Bible Talk With Melvyn Bragg
Ahead of his Ulster Museum lecture, Lord Bragg discusses the positive impact of the King James Bible
400 years ago, a new translation of the Christian bible was completed by the Church of England at the insistence of James I. It would become the Book of Books, the key text of Anglicanism and of the Protestant faith. During the 16th century the Latin vulgate was translated into English by William Tyndale, thus wresting the Word of God from the powerful elite and giving scripture more democratic reach.
Scholars are agreed that the impact of the bible was seismic; as the Church of England’s primary source of instruction and worship it could hardly have been otherwise.
The poetry and rhythms of the King James Bible, often difficult but finally rewarding in the manner of Shakespeare, have inspired writers from John Milton to DH Lawrence. In Lord Melvyn Bragg’s new study the cadences and metaphors of the book are described as 'bitten into our tongue' and yet more exuberantly, as part of the 'DNA of the English language'.
'We speak out of that book every day of our lives,' says Bragg, the author of some 30 works of fiction and non-fiction and presenter of the refreshingly erudite Radio 4 show In Our Time.
'I was brought up as a strong Anglican and I have always had an interest in Christianity and its history. I knew the 400th anniversary of the King James Bible was coming up and so I decided to look into it more deeply.
'It seemed to me that the atheists had been grabbing the megaphone for a long time, dismissing Christianity and the bible as harmful, which is an ignorant thing to say. I felt that the positive impact of this bible - outside of the faith - had been airbrushed out.'
Reclaiming the revolutionary effects of the bible he first encountered during his Cumbrian childhood, Bragg sees it as having played a crucial role in the advent of democracy and in the abolition of the slave trade; he makes the case for its influence on Thomas Paine, on Mary Wollstonecraft’s campaigning for women’s rights and on the charitable work of the Victorian social reformer, Octavia Hill.
The non-violent activism of Martin Luther King is considered as springing from its pages; its impact on literature is probed. Bragg’s fluency on the subject is charged with obvious enthusiasm.
'People forget that the bible’s role in forging democracy was enormous. It was during the British civil wars of the 1640s and in the Putney debates just afterwards that all the ideas for the democracy we have today were forged. These ideas were referenced to and keyed into the King James Bible.
'Education and philanthropy were led by ideas in the bible,' he continues, in soft yet authoritative tones. 'Take the so-called "slum sisters" who went into the poorest areas of London with a mop, a bucket and the King James Bible - they were taking charitable ideas outlined in that book and turning them into action.
'The abolition of slavery was driven in [Britain] by William Wilberforce, a man who had a revelation after reading the bible and saw that it was his mission to have the slave trade abolished and this he did, at the expense of his health and his fortune.
'In America the slaves themselves united in their language around the King James Bible. They stood at the back of churches listening to the words of the bible and they went back to their shanty towns and homes with these words. Out of this many became preachers and they developed a liberation theology. This reaches all the way up through the American civil war to Martin Luther King: when he was shot he was alluding to the King James Bible.'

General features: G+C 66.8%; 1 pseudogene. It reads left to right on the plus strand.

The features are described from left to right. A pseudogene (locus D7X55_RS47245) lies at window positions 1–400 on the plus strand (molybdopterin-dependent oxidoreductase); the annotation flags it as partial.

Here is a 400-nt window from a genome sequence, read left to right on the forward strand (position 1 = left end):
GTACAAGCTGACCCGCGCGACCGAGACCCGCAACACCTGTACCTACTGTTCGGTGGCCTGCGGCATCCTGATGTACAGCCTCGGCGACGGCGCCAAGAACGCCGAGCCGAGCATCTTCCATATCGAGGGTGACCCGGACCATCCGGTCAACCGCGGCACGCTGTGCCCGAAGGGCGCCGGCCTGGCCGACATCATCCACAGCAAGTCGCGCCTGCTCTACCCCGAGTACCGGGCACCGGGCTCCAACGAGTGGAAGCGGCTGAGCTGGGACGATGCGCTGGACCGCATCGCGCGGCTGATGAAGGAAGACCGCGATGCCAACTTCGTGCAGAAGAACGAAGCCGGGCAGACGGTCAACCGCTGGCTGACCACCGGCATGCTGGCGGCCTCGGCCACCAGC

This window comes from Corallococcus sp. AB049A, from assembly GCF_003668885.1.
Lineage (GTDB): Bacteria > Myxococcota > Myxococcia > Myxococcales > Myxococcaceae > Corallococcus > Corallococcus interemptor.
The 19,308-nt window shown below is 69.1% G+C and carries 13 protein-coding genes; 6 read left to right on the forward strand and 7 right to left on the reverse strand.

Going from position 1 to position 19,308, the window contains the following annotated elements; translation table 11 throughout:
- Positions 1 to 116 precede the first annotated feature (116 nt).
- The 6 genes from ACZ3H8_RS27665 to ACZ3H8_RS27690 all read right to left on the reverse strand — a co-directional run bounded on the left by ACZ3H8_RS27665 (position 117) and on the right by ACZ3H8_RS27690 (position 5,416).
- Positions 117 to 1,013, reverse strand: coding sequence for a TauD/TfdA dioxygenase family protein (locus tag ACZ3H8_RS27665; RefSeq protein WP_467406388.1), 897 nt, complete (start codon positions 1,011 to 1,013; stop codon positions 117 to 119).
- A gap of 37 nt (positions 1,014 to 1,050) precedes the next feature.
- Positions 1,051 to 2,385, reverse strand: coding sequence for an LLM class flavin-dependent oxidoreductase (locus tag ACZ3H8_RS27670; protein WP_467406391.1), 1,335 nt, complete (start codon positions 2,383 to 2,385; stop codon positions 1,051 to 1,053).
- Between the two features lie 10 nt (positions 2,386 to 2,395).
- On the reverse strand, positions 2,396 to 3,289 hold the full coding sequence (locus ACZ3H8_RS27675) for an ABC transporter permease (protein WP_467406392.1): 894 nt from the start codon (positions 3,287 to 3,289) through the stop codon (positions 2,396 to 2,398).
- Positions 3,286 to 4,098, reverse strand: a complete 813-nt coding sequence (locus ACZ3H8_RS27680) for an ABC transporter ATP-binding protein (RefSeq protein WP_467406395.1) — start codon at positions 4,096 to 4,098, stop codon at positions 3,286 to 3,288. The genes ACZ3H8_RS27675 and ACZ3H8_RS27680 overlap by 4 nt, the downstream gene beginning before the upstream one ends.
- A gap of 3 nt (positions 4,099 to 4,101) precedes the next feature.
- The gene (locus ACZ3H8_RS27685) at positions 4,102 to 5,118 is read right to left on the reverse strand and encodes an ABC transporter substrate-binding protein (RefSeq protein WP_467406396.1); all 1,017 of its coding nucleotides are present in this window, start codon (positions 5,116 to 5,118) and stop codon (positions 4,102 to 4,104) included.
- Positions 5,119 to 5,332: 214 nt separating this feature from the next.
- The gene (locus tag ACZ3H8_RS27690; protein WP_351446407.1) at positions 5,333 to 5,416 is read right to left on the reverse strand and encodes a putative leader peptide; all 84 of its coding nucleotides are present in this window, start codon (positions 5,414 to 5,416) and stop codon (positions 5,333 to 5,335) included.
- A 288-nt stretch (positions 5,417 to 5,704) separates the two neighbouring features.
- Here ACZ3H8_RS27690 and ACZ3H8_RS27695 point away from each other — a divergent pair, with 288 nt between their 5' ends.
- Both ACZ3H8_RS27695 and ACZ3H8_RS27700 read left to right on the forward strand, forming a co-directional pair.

Bragg is equally passionate outlining its impact on language and literature. 'Hundreds and hundreds of phrases we use everyday come from this bible - "the salt of the earth", "let there be light", "a man after his own heart", "rise and shine", "filthy lucre" - the list is enormous.'
Critics have deemed Bragg’s narrative triumphalist, suggesting that it overstates the King James Bible’s influence and scantly brushes over the ills that have been committed in the bible’s name. It is also somewhat difficult to separate the impact of the book from the impact of Protestantism more generally. Many of the revolutionaries Bragg claims were incentivised by the bible could have had equally strong influences outside the Book of Books.
But this is to miss the point of his project, which is to override the climate of Richard Dawkins-style derision for religion, a climate that forgets the good that has come from the Word of God: the sustaining metaphors; the enriching ideas about loving one’s neighbour and helping the downtrodden and oppressed; the spiritual ideas that can prove uplifting even for non-believers.
Though Bragg shed his faith in his 20s, he finds beauty and power in the King James Bible, spiritual sustenance and wisdom. He admires the 'gallantry' of those who hang on to their faith amid rampant secularism.
'I think the Bible tackles the inexplicable, which is something that interests all of us. There are things that we can never know, but we get intimations, feelings of intense love or intense solitude, things we can’t fully explain,' he concludes. 'There is always that something else that we can’t find the words for. In my view it is foolish to wipe all that out and revere reason above all else.'
The Book of Books: The Impact of the King James Bible, 1611-2011 is published by Hodder and Stoughton. Lord Melvyn Bragg will give a lecture on the subject at the Ulster Museum, May 17 at 7.30pm